Whether by accident or design, the mayor's plan leaves us wanting more. Think of it as an opening bid. Who's willing to push her vision farther?
The Times Union of Albany on U.S. defenses against cyber crimes.
If the predictions of some military experts are right, our next big war could well be a "cyberwar," in which our enemies use sophisticated computer techniques to cripple our electricity, water, food, transportation and communication systems.
A Senate Armed Services Committee investigation has found that hackers linked to the Chinese government repeatedly infiltrated the computer systems of U.S. airlines, technology companies and other contractors involved in the movement of U.S. troops and military equipment.
Former Defense Secretary Leon Panetta has warned of a "cyber Pearl Harbor" in urging the U.S. to build adequate defenses and be prepared to respond should an aggressor resort to cyberwarfare.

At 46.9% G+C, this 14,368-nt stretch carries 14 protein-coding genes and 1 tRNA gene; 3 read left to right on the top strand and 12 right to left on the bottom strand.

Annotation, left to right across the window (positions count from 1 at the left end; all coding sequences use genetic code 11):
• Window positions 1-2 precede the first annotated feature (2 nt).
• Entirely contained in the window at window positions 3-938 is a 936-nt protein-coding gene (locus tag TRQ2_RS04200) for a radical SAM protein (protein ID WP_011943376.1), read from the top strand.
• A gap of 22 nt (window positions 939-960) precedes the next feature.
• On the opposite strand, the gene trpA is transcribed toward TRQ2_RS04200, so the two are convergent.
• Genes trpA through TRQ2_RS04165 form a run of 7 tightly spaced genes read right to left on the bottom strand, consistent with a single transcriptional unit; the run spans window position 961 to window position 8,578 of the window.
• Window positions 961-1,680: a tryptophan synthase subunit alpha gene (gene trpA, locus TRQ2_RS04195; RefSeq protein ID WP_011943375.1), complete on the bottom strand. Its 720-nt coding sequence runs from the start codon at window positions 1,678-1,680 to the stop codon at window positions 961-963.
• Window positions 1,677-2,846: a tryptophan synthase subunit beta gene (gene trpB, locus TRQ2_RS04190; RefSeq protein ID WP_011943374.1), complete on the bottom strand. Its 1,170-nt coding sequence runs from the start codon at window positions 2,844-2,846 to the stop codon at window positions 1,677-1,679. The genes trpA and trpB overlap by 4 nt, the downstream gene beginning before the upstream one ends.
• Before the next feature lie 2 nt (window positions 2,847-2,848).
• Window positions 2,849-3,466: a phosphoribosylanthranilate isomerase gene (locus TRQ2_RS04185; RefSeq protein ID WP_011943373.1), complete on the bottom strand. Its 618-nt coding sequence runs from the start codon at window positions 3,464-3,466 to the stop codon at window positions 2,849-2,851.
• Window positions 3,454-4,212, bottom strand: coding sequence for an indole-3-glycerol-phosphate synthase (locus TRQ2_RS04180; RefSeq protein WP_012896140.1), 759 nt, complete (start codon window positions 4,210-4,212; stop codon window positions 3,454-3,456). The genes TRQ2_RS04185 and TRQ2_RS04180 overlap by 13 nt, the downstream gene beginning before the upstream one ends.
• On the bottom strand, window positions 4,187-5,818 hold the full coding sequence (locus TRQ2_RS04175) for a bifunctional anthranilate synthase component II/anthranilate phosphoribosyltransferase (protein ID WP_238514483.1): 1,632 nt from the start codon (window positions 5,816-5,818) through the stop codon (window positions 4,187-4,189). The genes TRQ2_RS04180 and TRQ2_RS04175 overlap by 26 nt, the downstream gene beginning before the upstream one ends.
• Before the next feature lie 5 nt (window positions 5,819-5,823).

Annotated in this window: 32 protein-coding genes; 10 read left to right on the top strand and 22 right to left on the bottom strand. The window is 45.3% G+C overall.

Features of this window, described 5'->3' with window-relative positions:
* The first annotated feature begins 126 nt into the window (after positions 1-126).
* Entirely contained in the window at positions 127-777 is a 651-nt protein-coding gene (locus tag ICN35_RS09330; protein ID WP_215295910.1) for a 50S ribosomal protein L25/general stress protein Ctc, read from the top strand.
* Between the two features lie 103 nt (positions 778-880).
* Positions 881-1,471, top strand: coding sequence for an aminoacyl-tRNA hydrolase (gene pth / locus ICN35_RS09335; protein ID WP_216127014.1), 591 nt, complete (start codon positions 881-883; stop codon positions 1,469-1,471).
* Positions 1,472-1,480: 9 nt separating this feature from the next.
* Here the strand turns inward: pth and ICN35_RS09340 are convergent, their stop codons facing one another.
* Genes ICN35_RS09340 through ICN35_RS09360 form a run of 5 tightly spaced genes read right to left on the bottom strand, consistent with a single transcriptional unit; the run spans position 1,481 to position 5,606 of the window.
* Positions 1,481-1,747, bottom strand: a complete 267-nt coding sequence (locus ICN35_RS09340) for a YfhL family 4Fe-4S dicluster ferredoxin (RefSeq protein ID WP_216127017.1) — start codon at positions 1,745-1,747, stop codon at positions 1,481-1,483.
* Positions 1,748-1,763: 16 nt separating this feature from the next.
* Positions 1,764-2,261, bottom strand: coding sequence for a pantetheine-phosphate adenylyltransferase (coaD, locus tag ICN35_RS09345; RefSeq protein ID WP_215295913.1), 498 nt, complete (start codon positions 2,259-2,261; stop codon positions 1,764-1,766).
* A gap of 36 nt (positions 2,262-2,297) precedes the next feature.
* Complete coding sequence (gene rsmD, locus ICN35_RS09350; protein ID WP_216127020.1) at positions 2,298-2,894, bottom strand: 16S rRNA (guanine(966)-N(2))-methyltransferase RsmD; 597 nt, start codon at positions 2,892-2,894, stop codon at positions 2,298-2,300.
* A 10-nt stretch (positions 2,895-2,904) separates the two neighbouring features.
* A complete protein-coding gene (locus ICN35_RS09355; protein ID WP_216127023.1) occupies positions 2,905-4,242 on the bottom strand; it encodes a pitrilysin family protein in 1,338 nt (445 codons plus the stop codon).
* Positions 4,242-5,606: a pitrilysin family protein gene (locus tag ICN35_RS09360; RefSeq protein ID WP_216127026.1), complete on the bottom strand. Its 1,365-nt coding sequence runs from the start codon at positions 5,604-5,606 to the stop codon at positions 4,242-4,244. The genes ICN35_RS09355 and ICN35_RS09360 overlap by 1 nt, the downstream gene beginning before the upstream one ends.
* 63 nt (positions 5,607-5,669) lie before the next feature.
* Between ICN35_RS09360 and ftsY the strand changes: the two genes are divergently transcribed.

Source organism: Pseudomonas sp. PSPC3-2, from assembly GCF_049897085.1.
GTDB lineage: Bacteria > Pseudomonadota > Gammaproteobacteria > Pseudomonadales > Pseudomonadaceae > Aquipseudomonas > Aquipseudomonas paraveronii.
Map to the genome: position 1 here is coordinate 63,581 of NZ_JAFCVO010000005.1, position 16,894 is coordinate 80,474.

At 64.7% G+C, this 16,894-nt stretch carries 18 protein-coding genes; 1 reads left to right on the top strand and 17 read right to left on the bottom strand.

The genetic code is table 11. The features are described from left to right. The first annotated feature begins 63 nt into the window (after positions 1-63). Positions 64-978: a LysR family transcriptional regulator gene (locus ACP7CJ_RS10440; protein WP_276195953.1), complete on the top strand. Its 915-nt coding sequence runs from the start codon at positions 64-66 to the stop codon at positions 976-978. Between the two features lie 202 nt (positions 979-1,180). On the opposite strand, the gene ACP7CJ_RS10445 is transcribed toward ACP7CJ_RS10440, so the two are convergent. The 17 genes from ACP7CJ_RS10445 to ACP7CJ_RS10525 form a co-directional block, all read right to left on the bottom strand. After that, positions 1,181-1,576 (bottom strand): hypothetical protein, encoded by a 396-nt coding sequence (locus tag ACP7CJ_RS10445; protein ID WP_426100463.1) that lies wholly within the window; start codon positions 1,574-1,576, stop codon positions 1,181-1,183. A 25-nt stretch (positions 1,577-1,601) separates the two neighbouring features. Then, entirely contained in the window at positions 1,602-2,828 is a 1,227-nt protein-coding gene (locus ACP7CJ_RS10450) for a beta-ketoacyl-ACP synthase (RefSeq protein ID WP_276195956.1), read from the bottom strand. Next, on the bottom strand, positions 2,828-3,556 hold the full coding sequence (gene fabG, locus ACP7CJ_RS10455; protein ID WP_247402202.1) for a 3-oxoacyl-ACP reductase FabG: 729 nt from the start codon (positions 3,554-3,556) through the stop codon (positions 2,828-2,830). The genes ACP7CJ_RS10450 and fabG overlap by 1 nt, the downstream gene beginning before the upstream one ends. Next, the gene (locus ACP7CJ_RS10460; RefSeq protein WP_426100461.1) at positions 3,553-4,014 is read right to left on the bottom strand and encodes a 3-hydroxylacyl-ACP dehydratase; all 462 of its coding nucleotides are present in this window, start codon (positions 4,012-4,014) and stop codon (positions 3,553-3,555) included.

For our first line of defense, Congress has turned to the military to take the lead on cybersecurity. Yet as the yearlong Senate Armed Services Committee probe found, the military's Transportation Command, or Transcom, has gaps in identifying when cyber attacks are underway, and was aware of only two out of at least 20 such cyber intrusions within a single year.
At the urging of some state governors, the Defense Department is enlisting the help of National Guard units. An October report by the National Governors Association urges that the National Guard play a role in state cybersecurity efforts.
New York's U.S. senators, Chuck Schumer and Kirsten Gillibrand, along with their New Jersey counterparts, are supporting formation of a combined Cyber Protection Team, a joint effort of the each state's Army National Guards. If approved by the Defense Department, this unit would be based in Latham and work with the Department of Homeland Security "to focus on combating increasing cybersecurity threats to the region's critical infrastructure and networks."